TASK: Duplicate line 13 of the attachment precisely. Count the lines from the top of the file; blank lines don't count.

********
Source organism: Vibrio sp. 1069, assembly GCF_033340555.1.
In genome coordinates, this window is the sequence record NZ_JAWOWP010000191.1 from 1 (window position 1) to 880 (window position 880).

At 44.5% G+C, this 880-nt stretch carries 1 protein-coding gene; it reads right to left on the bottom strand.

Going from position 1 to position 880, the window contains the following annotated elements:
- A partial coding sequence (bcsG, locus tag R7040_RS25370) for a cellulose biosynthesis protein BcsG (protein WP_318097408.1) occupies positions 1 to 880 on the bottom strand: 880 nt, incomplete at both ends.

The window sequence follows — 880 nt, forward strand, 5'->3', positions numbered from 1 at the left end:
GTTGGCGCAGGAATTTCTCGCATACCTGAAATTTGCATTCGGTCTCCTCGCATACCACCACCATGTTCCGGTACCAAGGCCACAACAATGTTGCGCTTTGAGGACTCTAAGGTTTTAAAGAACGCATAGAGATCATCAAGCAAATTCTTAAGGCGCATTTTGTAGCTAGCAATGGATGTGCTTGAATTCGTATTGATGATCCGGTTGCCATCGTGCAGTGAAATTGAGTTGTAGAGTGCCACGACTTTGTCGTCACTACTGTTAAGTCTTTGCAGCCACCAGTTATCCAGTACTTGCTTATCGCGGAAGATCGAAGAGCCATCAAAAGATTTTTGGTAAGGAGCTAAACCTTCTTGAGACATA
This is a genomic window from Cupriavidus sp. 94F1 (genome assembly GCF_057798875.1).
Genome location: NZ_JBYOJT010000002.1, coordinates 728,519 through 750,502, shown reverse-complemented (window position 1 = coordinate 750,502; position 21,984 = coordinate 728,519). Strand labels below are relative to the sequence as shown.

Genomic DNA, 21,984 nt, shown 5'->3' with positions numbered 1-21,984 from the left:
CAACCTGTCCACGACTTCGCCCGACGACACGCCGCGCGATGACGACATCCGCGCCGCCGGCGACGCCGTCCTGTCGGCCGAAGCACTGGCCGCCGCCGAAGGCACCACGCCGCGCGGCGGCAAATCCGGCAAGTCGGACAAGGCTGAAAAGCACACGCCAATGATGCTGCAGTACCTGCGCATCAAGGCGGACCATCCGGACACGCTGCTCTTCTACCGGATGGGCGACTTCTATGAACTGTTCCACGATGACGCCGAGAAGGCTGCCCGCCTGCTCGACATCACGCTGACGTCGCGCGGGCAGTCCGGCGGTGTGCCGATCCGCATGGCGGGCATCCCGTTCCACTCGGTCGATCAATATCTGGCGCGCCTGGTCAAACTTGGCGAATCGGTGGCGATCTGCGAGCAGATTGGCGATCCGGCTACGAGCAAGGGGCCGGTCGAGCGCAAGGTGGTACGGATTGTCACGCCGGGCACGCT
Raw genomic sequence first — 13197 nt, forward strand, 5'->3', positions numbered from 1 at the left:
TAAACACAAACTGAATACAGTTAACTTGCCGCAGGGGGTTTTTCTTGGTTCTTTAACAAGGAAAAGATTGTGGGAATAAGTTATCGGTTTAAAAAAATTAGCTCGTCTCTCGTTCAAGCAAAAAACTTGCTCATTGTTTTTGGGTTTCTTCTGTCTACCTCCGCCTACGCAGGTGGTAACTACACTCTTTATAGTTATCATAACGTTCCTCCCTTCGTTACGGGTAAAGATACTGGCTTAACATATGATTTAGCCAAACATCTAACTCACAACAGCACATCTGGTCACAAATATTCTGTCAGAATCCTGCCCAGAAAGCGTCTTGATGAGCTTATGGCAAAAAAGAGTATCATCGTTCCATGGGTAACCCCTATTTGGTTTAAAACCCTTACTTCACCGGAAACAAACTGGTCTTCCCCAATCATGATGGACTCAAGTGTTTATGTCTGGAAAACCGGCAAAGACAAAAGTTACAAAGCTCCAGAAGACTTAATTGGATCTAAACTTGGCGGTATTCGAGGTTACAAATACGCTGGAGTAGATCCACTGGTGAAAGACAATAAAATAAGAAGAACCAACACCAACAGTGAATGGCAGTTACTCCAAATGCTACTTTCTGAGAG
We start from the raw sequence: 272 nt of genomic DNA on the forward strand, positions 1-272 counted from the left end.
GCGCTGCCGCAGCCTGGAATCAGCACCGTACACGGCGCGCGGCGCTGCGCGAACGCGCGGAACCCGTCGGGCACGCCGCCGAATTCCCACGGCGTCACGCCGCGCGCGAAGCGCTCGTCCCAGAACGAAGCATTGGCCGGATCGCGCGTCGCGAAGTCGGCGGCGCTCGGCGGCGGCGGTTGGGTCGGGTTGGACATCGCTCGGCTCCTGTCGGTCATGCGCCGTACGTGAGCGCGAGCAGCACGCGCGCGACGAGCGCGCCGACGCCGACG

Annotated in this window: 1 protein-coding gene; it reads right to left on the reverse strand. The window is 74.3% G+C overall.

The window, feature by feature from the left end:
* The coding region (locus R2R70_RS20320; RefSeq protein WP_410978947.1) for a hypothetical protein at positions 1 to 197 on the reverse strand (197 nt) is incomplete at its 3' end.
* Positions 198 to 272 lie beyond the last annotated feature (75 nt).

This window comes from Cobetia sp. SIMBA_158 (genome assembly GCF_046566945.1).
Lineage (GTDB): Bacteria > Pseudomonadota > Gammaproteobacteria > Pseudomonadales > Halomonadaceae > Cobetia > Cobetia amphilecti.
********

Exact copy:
TAAACACAAACTGAATACAGTTAACTTGCCGCAGGGGGTTTTTCTTGGTTCTTTAACAAGGAAAAGATTGTGGGAATAAGTTATCGGTTTAAAAAAATTAGCTCGTCTCTCGTTCAAGCAAAAAACTTGCTCATTGTTTTTGGGTTTCTTCTGTCTACCTCCGCCTACGCAGGTGGTAACTACACTCTTTATAGTTATCATAACGTTCCTCCCTTCGTTACGGGTAAAGATACTGGCTTAACATATGATTTAGCCAAACATCTAACTCACAACAGCACATCTGGTCACAAATATTCTGTCAGAATCCTGCCCAGAAAGCGTCTTGATGAGCTTATGGCAAAAAAGAGTATCATCGTTCCATGGGTAACCCCTATTTGGTTTAAAACCCTTACTTCACCGGAAACAAACTGGTCTTCCCCAATCATGATGGACTCAAGTGTTTATGTCTGGAAAACCGGCAAAGACAAAAGTTACAAAGCTCCAGAAGACTTAATTGGATCTAAACTTGGCGGTATTCGAGGTTACAAATACGCTGGAGTAGATCCACTGGTGAAAGACAATAAAATAAGAAGAACCAACACCAACAGTGAATGGCAGTTACTCCAAATGCTACTTTCTGAGAG